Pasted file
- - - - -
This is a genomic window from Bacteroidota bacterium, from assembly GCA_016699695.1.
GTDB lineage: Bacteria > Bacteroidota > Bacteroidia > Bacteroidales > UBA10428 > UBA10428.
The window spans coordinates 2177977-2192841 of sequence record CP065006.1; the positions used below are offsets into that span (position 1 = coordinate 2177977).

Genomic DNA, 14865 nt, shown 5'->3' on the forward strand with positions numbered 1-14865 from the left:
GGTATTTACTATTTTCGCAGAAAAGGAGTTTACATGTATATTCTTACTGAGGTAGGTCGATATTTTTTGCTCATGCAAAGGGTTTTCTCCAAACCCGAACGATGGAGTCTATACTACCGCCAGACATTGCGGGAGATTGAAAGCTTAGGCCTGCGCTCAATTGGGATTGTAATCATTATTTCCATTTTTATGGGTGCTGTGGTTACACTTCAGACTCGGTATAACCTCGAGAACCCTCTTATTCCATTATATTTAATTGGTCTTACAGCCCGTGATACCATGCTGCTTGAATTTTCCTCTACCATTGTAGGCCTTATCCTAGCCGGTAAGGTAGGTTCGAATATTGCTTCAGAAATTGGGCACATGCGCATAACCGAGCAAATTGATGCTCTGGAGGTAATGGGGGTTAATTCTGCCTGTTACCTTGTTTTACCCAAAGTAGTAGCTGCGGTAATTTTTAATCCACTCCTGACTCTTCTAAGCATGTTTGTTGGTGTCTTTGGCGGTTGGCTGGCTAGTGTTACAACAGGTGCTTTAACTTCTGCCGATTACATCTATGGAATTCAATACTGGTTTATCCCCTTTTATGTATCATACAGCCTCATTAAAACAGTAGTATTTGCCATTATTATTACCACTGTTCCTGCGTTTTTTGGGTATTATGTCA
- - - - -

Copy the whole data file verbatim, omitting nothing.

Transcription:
This is a genomic window from Bacteroidota bacterium, from assembly GCA_016699695.1.
GTDB lineage: Bacteria > Bacteroidota > Bacteroidia > Bacteroidales > UBA10428 > UBA10428.
The window spans coordinates 2177977-2192841 of sequence record CP065006.1; the positions used below are offsets into that span (position 1 = coordinate 2177977).

Genomic DNA, 14865 nt, shown 5'->3' on the forward strand with positions numbered 1-14865 from the left:
GGTATTTACTATTTTCGCAGAAAAGGAGTTTACATGTATATTCTTACTGAGGTAGGTCGATATTTTTTGCTCATGCAAAGGGTTTTCTCCAAACCCGAACGATGGAGTCTATACTACCGCCAGACATTGCGGGAGATTGAAAGCTTAGGCCTGCGCTCAATTGGGATTGTAATCATTATTTCCATTTTTATGGGTGCTGTGGTTACACTTCAGACTCGGTATAACCTCGAGAACCCTCTTATTCCATTATATTTAATTGGTCTTACAGCCCGTGATACCATGCTGCTTGAATTTTCCTCTACCATTGTAGGCCTTATCCTAGCCGGTAAGGTAGGTTCGAATATTGCTTCAGAAATTGGGCACATGCGCATAACCGAGCAAATTGATGCTCTGGAGGTAATGGGGGTTAATTCTGCCTGTTACCTTGTTTTACCCAAAGTAGTAGCTGCGGTAATTTTTAATCCACTCCTGACTCTTCTAAGCATGTTTGTTGGTGTCTTTGGCGGTTGGCTGGCTAGTGTTACAACAGGTGCTTTAACTTCTGCCGATTACATCTATGGAATTCAATACTGGTTTATCCCCTTTTATGTATCATACAGCCTCATTAAAACAGTAGTATTTGCCATTATTATTACCACTGTTCCTGCGTTTTTTGGGTATTATGTCA